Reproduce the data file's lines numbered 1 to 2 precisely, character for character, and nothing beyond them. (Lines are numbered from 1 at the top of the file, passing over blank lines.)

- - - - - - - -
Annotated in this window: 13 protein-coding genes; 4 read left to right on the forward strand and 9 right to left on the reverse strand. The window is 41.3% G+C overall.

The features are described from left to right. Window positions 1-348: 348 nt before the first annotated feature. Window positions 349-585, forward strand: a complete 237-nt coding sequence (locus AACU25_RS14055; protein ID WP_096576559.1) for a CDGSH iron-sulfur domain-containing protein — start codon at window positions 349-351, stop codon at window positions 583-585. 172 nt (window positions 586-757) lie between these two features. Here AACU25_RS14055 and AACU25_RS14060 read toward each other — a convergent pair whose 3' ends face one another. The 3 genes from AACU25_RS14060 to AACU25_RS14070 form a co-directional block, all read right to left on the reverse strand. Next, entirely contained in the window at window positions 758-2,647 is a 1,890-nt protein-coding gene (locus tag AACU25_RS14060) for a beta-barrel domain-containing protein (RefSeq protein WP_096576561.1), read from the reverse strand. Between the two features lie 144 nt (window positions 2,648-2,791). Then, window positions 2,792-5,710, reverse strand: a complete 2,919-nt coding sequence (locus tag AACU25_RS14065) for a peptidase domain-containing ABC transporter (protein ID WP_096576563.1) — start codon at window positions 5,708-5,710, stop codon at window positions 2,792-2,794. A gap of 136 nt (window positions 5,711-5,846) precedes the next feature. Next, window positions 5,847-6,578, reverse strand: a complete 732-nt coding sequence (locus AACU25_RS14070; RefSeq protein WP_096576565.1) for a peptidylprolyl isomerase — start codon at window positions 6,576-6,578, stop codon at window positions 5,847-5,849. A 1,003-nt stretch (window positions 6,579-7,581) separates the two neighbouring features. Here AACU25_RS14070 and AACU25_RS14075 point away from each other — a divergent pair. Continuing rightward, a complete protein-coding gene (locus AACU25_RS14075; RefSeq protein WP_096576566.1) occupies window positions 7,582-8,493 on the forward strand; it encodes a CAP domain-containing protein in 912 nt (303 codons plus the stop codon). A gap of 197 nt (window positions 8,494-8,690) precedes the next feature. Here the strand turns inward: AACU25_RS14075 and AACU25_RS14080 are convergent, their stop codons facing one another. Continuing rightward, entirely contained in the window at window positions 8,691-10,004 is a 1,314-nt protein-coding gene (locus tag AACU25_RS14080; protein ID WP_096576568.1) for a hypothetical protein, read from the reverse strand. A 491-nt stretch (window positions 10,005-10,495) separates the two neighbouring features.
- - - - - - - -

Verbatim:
Annotated in this window: 13 protein-coding genes; 4 read left to right on the forward strand and 9 right to left on the reverse strand. The window is 41.3% G+C overall.

The features are described from left to right. Window positions 1-348: 348 nt before the first annotated feature. Window positions 349-585, forward strand: a complete 237-nt coding sequence (locus AACU25_RS14055; protein ID WP_096576559.1) for a CDGSH iron-sulfur domain-containing protein — start codon at window positions 349-351, stop codon at window positions 583-585. 172 nt (window positions 586-757) lie between these two features. Here AACU25_RS14055 and AACU25_RS14060 read toward each other — a convergent pair whose 3' ends face one another. The 3 genes from AACU25_RS14060 to AACU25_RS14070 form a co-directional block, all read right to left on the reverse strand. Next, entirely contained in the window at window positions 758-2,647 is a 1,890-nt protein-coding gene (locus tag AACU25_RS14060) for a beta-barrel domain-containing protein (RefSeq protein WP_096576561.1), read from the reverse strand. Between the two features lie 144 nt (window positions 2,648-2,791). Then, window positions 2,792-5,710, reverse strand: a complete 2,919-nt coding sequence (locus tag AACU25_RS14065) for a peptidase domain-containing ABC transporter (protein ID WP_096576563.1) — start codon at window positions 5,708-5,710, stop codon at window positions 2,792-2,794. A gap of 136 nt (window positions 5,711-5,846) precedes the next feature. Next, window positions 5,847-6,578, reverse strand: a complete 732-nt coding sequence (locus AACU25_RS14070; RefSeq protein WP_096576565.1) for a peptidylprolyl isomerase — start codon at window positions 6,576-6,578, stop codon at window positions 5,847-5,849. A 1,003-nt stretch (window positions 6,579-7,581) separates the two neighbouring features. Here AACU25_RS14070 and AACU25_RS14075 point away from each other — a divergent pair. Continuing rightward, a complete protein-coding gene (locus AACU25_RS14075; RefSeq protein WP_096576566.1) occupies window positions 7,582-8,493 on the forward strand; it encodes a CAP domain-containing protein in 912 nt (303 codons plus the stop codon). A gap of 197 nt (window positions 8,494-8,690) precedes the next feature. Here the strand turns inward: AACU25_RS14075 and AACU25_RS14080 are convergent, their stop codons facing one another. Continuing rightward, entirely contained in the window at window positions 8,691-10,004 is a 1,314-nt protein-coding gene (locus tag AACU25_RS14080; protein ID WP_096576568.1) for a hypothetical protein, read from the reverse strand. A 491-nt stretch (window positions 10,005-10,495) separates the two neighbouring features.